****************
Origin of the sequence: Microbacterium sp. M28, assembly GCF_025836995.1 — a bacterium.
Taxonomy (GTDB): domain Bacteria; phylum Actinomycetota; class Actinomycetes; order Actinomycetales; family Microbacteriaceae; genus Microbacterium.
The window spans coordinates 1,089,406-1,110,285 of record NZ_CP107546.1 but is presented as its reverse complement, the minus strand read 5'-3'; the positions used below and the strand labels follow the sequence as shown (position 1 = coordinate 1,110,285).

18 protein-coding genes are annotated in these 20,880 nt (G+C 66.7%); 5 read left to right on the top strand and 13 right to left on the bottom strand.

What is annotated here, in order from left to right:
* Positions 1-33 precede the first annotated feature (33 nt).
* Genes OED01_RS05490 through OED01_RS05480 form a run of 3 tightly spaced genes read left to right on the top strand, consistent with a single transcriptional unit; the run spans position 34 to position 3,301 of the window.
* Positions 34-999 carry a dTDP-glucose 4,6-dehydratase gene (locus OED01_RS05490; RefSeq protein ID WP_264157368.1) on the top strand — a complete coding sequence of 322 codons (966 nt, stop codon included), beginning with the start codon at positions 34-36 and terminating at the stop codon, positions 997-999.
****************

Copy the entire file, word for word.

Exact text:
Origin of the sequence: Microbacterium sp. M28, assembly GCF_025836995.1 — a bacterium.
Taxonomy (GTDB): domain Bacteria; phylum Actinomycetota; class Actinomycetes; order Actinomycetales; family Microbacteriaceae; genus Microbacterium.
The window spans coordinates 1,089,406-1,110,285 of record NZ_CP107546.1 but is presented as its reverse complement, the minus strand read 5'-3'; the positions used below and the strand labels follow the sequence as shown (position 1 = coordinate 1,110,285).

18 protein-coding genes are annotated in these 20,880 nt (G+C 66.7%); 5 read left to right on the top strand and 13 right to left on the bottom strand.

What is annotated here, in order from left to right:
* Positions 1-33 precede the first annotated feature (33 nt).
* Genes OED01_RS05490 through OED01_RS05480 form a run of 3 tightly spaced genes read left to right on the top strand, consistent with a single transcriptional unit; the run spans position 34 to position 3,301 of the window.
* Positions 34-999 carry a dTDP-glucose 4,6-dehydratase gene (locus OED01_RS05490; RefSeq protein ID WP_264157368.1) on the top strand — a complete coding sequence of 322 codons (966 nt, stop codon included), beginning with the start codon at positions 34-36 and terminating at the stop codon, positions 997-999.